One of the funniest damn things happened immediately after Jon Fitch was released in what has been dubbed “Bloody Wednesday” by us at Inside Fights; the groundswell of support for the man was somewhat astonishing in the aftermath of Zuffa’s dismissal. For years the running gag was that Jon Fitch was a walking, talking Snuggie who would blanket a fighter to a decision and discuss how he was “boring,” et al. And then after his firing he became “the third greatest welterweight in UFC history” and the outrage was palpable; many of the same people who hated the way he fought suddenly became his most ardent supporters.
It was the same way when Miguel Torres rape-joked his way out of the UFC for a second time.
Torres was still a Top 10 bantamweight at the time, far enough removed from his reign of terror in the WEC as its titleholder but not far enough removed to be considered at the tail end of his career. He still had some value as a fighter, even if it was as a solid test for up and comers instead of as an elite level fighter. Guys who were ready to take that next step, like Michael McDonald and Demetrious Johnson, would beat him and show they were ready. Guys who weren’t would take a step back as they lost to Torres, having to earn their way back up.
That’s what happens to fighters at the end of their career; they get fed to the youth of the sport. The youth feast on their star value, building their own names up in the process, and Fitch is nearing the end of his career. You can argue a lot of things about his position in the sport, of course, but the one thing you can’t argue is that the light at the end of the tunnel is much brighter than it once was. Fitch is in nearly the same spot Torres was in before he got cut: valuable as a name but probably not good enough to make a run for another title shot.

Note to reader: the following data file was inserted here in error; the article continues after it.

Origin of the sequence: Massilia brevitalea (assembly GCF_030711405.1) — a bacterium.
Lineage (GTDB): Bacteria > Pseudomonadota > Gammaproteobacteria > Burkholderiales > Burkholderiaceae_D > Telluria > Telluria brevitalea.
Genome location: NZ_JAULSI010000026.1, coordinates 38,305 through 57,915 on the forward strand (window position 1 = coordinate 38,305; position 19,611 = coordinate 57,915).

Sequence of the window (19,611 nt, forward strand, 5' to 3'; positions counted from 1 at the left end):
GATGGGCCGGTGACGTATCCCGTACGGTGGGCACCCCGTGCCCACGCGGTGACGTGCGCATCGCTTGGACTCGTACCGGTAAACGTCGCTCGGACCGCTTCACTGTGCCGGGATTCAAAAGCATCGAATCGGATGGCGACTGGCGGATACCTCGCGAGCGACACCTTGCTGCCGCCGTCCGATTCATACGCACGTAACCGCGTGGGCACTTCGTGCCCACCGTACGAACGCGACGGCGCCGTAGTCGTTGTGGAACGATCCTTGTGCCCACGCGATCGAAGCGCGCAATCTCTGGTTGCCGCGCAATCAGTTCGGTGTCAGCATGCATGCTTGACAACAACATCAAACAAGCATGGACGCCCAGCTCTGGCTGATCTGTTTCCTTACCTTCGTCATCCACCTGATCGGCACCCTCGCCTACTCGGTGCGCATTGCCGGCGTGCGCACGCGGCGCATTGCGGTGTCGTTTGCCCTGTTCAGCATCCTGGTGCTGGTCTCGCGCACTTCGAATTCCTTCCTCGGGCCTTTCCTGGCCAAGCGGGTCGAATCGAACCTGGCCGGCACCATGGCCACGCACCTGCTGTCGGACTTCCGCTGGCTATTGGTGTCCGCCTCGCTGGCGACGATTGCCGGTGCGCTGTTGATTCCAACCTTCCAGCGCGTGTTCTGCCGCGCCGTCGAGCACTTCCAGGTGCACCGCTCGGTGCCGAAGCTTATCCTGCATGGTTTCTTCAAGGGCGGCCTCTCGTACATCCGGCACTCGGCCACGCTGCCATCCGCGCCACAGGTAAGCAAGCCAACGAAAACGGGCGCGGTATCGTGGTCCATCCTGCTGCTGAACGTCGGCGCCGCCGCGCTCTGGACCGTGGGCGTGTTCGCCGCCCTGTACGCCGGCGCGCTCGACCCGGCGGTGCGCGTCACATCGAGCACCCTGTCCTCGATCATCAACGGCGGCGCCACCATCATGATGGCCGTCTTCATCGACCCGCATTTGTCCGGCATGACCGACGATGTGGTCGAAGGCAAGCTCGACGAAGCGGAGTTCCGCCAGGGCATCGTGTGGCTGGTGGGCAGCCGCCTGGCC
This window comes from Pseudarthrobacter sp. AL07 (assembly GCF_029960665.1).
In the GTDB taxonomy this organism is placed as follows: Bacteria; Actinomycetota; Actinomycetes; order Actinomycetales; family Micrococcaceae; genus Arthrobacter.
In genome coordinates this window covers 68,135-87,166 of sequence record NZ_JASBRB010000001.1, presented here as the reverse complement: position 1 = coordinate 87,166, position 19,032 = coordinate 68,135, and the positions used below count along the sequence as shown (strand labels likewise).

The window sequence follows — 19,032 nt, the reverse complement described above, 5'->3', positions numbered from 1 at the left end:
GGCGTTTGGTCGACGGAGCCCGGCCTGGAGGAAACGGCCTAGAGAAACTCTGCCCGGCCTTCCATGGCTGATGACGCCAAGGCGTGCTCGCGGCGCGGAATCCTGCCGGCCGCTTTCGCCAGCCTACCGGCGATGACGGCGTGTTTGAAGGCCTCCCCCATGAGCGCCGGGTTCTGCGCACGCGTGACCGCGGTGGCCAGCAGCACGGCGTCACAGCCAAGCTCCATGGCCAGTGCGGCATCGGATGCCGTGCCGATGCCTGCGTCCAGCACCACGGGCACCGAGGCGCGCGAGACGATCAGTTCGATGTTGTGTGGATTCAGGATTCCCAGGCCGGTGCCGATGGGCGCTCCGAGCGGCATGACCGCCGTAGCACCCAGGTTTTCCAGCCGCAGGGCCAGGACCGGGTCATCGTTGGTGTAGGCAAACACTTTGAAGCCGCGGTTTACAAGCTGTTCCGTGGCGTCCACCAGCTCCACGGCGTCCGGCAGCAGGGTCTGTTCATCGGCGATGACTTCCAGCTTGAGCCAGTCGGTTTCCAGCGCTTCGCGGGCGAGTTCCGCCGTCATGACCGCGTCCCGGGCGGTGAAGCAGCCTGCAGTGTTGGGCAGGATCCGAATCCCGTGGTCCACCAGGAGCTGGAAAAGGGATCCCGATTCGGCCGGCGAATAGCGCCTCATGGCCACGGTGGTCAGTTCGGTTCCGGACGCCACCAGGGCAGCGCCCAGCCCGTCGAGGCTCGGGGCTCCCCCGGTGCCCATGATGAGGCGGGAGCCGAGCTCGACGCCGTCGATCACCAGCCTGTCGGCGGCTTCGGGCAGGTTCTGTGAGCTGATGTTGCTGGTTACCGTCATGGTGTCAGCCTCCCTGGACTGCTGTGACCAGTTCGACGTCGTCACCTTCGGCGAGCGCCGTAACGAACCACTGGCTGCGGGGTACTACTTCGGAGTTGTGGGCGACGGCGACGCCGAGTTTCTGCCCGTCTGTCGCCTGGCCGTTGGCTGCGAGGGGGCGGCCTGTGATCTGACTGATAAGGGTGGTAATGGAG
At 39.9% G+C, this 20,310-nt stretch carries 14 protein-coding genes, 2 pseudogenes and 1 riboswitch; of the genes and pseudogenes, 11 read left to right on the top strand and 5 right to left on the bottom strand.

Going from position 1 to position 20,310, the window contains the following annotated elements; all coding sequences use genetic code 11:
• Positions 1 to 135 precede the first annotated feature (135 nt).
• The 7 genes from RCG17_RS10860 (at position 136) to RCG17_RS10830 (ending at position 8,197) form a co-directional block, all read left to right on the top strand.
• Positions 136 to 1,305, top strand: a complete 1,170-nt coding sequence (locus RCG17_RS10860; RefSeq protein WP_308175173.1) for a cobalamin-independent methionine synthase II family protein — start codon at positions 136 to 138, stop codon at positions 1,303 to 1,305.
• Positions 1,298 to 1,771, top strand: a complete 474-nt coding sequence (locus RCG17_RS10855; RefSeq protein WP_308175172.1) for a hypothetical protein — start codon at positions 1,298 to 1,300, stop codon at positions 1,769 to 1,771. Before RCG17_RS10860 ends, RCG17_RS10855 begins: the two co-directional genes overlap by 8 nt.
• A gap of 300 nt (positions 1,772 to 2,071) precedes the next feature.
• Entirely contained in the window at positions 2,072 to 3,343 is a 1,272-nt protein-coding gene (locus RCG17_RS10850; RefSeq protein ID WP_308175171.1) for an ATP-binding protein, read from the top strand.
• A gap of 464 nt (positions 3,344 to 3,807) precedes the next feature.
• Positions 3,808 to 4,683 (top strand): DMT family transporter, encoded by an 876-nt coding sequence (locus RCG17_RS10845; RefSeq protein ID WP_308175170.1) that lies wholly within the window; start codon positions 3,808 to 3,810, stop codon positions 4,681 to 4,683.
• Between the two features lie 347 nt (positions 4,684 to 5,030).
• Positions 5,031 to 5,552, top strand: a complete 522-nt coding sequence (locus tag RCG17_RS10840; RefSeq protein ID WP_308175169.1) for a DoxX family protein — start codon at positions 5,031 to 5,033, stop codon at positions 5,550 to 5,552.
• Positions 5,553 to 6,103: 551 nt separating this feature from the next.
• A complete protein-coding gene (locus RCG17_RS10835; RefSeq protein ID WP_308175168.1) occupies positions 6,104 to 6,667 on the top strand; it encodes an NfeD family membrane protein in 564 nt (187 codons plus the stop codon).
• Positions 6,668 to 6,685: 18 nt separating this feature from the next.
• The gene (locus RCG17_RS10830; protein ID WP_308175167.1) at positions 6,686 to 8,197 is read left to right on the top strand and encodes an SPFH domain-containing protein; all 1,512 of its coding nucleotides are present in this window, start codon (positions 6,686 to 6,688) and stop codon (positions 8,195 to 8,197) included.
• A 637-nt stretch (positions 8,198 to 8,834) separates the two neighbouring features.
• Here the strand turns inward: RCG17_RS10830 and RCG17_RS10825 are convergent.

The Purdue wrestling captain had his chance and had a stellar run in the UFC. Fitch came at welterweight champion Georges St. Pierre, chronicled in the film “Such Great Heights,” and wound up on the wrong side of a hellacious ass-kicking over 25 minutes.
He came at the king and missed.
Afterwards he put together another significant winning streak but the signs of age popped up. Erick Silva had him in a number of bad spots and that win may have been the best of his career. He fought back to force a draw with BJ Penn after dropping two rounds, something uncharacteristic of Fitch. Johny Hendricks would skip him like a rock across the Octagon with a big left, of course, and Demian Maia clung to him like a “Dora the Explorer” backpack on a 12 year old. Fitch went from being a clear #2 to being on the fringes, injuries putting him on the shelf for significant periods of time. Fitch looked like a fighter on his way out of the promotion towards the end; someone like Silva wouldn’t have hung with him in 2009.
In 2013, though, he could. That fight probably showed Zuffa more about what Fitch had left than what Silva’s ceiling could be.
Look, there are a lot of reasons to not be thrilled with Fitch’s departure. I’m not exactly a fan of the move but Fitch is starting to hit that same point that Torres is: diminished returns. This is why the next fight in his career, wherever it is, will determine whether or not the UFC was right in cutting him. Torres wound wind up losing a lackluster decision to Marlon Moraes, a veritable unknown who wasn’t supposed to be in his league. There are plenty of fresh matchups on the regional circuit for Fitch, who’s probably only a win or two away from getting back in the UFC. His next fight will show just how much he has left; if we see Fitch defeat someone like Jay Hieron or Jorge Santiago, two tough but winnable fights, it’ll show the cut was unwarranted. But a loss on a card meant to showcase him, like the World Series of Fighting was to do for Torres, will show just as much.